CES: 'Breaking Bad's' Vince Gilligan and Sony Pictures' Michael Lynton Talk Content's Future

Vince Gilligan CES - H 2014
AP Images

Vince Gilligan CES - H 2014

Saying he wanted to bring the "wow" factor back to Sony products, company president and CEO Kazuo Hirai was joined by Breaking Bad creator Vince Gilligan during Hirai's CES keynote to talk about how tech is enabling richer storytelling.

Hirari also revealed a new cloud-based TV service featuring live and VOD content launching later this year in the U.S, but details were sketchy.

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Gilligan talked up high-resolution large TVs and how they have changed the way storytellers like him compose shots.

"When I grew up, TV series were framed and cut to a smaller screen size, which led to a lot of talking heads," he said. "With giant, wide TVs, you get to frame and emulate John Ford or Sergio Leone and, in the case of Breaking Bad, you can place characters in an endless expanse of Mexico prairie, which gets to look very painterly and cinematic. That's a wonderful development."

The Emmy winner name-checked Sony's head-mounted display, still in development, as "a thing to watch" since "it will allow folks to be enveloped by storytelling."

Michael Lynton, chairman and CEO Sony Pictures Entertainment, talked of the impact of SVOD services on content delivery.

"Now we have five to six SVOD services competitively bidding on TV series and films that never existed before, both in first-run as well as syndication. It has changed the economics dramatically for us -- but in a positive way," he said.

To this point, Gilligan added, "When I started out on shows like The X Files, the conventional wisdom was that serialized storytelling was to be avoided, that one episode completes the story. SVOD allows a hyperserialized form of storytelling and gives people the freedom to access content when they feel like it."

He also praised the quality of images captured on digital minicameras for certain scenes in Breaking Bad, which he said were indistinguishable when cut into motion picture film.

Heralding a new era of freedom of choice and content, Andrew House, president and CEO of Sony Computer Entertainment, announced a new cloud-based TV service launching in the U.S. this year, combining live TV with VOD.

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House said the service will have a personalized interface, which will serve up recommendations. It will feature a "watch and resume'" function spanning multiple devices from a PS4 to a tablet.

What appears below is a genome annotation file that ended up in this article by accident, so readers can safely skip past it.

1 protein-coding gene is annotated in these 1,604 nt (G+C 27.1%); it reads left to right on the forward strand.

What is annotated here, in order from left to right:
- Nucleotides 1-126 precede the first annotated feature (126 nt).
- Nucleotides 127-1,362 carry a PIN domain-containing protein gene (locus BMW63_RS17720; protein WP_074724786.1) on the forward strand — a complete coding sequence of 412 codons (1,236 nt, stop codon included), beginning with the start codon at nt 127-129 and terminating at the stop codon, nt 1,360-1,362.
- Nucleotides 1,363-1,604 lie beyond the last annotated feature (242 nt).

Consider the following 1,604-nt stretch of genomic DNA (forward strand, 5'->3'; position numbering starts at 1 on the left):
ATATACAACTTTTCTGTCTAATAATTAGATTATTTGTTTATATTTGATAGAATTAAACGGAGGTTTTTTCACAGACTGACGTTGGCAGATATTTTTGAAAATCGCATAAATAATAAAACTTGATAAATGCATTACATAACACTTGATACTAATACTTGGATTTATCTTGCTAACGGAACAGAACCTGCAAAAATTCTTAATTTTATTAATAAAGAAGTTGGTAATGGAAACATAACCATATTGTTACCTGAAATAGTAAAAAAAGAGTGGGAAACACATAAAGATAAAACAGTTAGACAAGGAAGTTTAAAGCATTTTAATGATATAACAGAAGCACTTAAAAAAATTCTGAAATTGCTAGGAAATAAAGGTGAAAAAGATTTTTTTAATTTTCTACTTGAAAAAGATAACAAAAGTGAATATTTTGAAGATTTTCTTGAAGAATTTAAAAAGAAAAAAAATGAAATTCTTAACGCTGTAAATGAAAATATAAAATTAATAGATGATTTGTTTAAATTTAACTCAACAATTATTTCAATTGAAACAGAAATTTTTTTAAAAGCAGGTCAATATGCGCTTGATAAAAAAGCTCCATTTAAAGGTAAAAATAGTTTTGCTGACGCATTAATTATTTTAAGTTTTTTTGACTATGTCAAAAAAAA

"Our goal is to transform the user experience so that finding live and VOD is immediate," House said. "We will make TV a more personalized and dynamic experience."

Further details were not revealed; however, House unveiled Playstation Now, a new streaming game service.

"This will provide existing gamers access to PS2 and PS3 games and will introduce the world of Playstation to nonconsole owners via smartphones, tablets and other devices," he said. "For the first time ever, you can play blockbuster PS3 titles on a mobile phone."

Users can rent by title for specific games. The service begins a beta test in the U.S. later this month, with the rollout planned for the summer. Examples of it in action over Bravia TVs and Vita mobile devices are demonstrated at the Sony booth.

Hirai stressed his belief in the power of technology to enrich lives, provided the technology has an emotional core that engages with people. This, he said, was the "wow" factor that he aimed to bring back to Sony.

"All Sony products must be inspired by emotional connection," he said. "The cloud itself is not the 'wow' -- the 'wow' happens when your senses are engaged."

He spoke of the generation born since 2000 as "generation remix" and the demographic Sony aims to target. "They are true digital natives. They know how to use a touch screen and a DVR before they are toddlers. Previously people were required to adapt to technology, but this generation will bend technology to their will. They will control technology, not be controlled by it."

Hirai spoke vaguely of an advanced stills camera in development, comprising an array of image sensors to provide focusable postcapture metadata. Background, foreground, focus, depth of field and logarithmic data are just some of the elements users will be able to manipulate after the image has been captured.